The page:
I heard a new term today, the latest in food and health -- a nutritarian, not just a vegan. I had my first vegan meal tonight...well, except for a little butter to go with the delicious cornbread with no dairy or egg. I think it's the first of many vegan and nutritious meals. I'm going to call someone tomorrow who was told by doctors that there was nothing else they could do, and he needed to go home and spend the rest of his very short life with his family. That was two years ago and he's back at work now.

I want to believe in miracles, in turning my life around with healthy eating. I promise not to rant. I'm not a good rant-er besides. I'm skeptical, very much so. But other things have happened because of prayer and love and yes, good diet.

Stay with me. Tomorrow I go to see a nurse at the Breast Center and she will remove the dressing. I found myself ready to break down into sadness, felt the tears pushing up, but I was too tired to let it happen. It will come, and I will ride the wave and move to the next place soon enough.

Here's How It Works, Dear Doctors

I wrote an introduction to my meeting with my doctors in Colorado and am including it here. I felt like I needed to be clear about what I expected from them. Here it is:

Statement for oncologists at Univ. of Colo. Hospital Breast Center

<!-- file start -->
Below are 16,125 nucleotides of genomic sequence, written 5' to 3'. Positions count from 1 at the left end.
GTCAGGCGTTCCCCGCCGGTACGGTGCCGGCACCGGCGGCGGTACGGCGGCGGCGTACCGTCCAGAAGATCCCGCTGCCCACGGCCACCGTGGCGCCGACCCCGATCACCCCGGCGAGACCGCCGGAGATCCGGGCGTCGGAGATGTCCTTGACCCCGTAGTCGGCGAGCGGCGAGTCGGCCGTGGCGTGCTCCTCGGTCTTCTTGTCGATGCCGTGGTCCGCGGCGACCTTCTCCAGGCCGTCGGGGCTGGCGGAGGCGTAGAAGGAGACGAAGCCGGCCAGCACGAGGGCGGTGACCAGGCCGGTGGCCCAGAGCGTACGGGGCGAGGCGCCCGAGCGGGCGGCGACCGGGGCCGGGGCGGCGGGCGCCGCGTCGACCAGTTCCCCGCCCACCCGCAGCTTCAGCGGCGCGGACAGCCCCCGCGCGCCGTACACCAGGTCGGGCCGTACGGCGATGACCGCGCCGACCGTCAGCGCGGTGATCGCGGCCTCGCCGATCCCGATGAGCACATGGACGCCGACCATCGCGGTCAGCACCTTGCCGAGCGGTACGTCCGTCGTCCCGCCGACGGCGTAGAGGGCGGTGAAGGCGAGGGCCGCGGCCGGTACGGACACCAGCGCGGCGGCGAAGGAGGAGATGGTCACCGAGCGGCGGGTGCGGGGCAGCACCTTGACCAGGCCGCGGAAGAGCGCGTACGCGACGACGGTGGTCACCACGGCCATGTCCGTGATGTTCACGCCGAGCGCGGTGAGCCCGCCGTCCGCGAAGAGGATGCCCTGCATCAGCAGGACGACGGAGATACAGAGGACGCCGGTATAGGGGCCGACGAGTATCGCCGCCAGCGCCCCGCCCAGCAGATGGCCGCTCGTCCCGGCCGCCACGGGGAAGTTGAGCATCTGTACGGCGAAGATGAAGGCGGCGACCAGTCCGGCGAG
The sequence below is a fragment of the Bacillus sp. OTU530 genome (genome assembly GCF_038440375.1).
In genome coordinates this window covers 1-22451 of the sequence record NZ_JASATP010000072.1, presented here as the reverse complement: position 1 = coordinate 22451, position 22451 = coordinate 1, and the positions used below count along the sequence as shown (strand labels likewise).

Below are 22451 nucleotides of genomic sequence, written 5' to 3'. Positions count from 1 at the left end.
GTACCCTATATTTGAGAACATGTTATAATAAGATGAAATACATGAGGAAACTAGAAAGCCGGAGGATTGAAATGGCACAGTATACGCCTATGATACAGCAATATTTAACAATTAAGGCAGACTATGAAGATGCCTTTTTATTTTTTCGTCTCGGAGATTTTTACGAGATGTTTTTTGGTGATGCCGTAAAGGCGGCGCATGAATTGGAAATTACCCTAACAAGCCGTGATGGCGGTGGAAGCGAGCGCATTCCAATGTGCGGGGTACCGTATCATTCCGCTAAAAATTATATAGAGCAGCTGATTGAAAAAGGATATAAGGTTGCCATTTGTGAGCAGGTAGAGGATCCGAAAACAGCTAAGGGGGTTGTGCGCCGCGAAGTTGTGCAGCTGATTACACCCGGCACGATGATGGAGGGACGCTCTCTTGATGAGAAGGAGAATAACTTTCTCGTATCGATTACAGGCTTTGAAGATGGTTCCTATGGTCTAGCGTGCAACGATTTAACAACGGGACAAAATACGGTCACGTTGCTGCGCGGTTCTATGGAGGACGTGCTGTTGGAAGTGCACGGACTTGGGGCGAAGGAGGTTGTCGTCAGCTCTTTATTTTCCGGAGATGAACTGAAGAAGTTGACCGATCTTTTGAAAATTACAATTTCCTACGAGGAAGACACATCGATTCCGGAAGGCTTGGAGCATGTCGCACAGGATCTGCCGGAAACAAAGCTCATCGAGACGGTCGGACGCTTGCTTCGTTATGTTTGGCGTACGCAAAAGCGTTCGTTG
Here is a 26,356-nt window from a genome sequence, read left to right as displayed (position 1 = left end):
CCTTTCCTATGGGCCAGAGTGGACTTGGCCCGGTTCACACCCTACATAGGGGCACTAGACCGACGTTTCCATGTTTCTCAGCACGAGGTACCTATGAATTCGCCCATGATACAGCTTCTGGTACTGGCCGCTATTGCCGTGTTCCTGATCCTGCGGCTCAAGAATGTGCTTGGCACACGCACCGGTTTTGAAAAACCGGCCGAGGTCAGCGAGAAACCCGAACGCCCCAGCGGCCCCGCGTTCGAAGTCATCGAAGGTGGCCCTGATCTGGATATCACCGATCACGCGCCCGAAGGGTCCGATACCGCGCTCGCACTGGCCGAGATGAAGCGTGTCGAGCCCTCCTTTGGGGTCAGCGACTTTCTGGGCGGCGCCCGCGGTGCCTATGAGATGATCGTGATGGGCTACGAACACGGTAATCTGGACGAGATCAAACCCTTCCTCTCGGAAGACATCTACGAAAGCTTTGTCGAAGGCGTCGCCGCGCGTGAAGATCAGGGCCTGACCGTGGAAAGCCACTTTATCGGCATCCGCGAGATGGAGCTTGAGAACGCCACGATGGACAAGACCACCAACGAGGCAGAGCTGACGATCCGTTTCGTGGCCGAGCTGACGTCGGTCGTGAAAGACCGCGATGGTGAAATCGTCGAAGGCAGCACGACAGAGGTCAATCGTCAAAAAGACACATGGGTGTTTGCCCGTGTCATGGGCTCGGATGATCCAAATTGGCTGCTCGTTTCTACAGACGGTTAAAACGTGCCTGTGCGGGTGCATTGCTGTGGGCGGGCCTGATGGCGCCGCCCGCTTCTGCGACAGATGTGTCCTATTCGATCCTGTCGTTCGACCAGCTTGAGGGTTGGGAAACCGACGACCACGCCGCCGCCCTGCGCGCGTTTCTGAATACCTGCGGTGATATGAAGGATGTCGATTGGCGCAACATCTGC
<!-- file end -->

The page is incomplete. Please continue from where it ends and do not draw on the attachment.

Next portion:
First of all, I want to thank you for fitting me into your schedule and seeing me so quickly. I have a lot of faith and trust in my liver care team and felt I would find the same integrity of care here.

I was delivered the diagnosis of Primary Sclerosing Cholangitis on February 1, 2006. I had several hospital admissions for cholangitis and abdominal from then until Feb. 2008, at which time I had a major internal bleed from esophageal varices. I also had a grand mal seizure at the end of that day I was admitted; I had bled out my seizure meds. From that admission till today, I have had only two admissions for cholangitis and one this year from infectious colitis.

I was put on the liver transplant list after the bleed in 2008 and my MELD (Model Endstage Liver Disease) score, last measured, was 8.

In June 2011, Dr. Lisa Forman recommended live donor transplant because of greater chances of getting cancer the longer I had PSC, and because of my age (64) and relative good health and lower surgical risk currently. I have a potential live donor now.

I was diagnosed with breast cancer, receiving the news on Sept. 16. I was angry, frustrated anxious. I was thoroughly pissed off. I received the news on the phone from one of my doctor’s staff members. I was driving my car at 60 mph on a busy, unrestricted-access highway in Hernando County. I finally pulled over when I realized the conversation I was having. This staff member (not a nurse) told me that Dr. Joud wanted me to make an appointment with Dr. Tang (onco) and with a surgeon. I couldn’t cry. I could barely register anything but disbelief.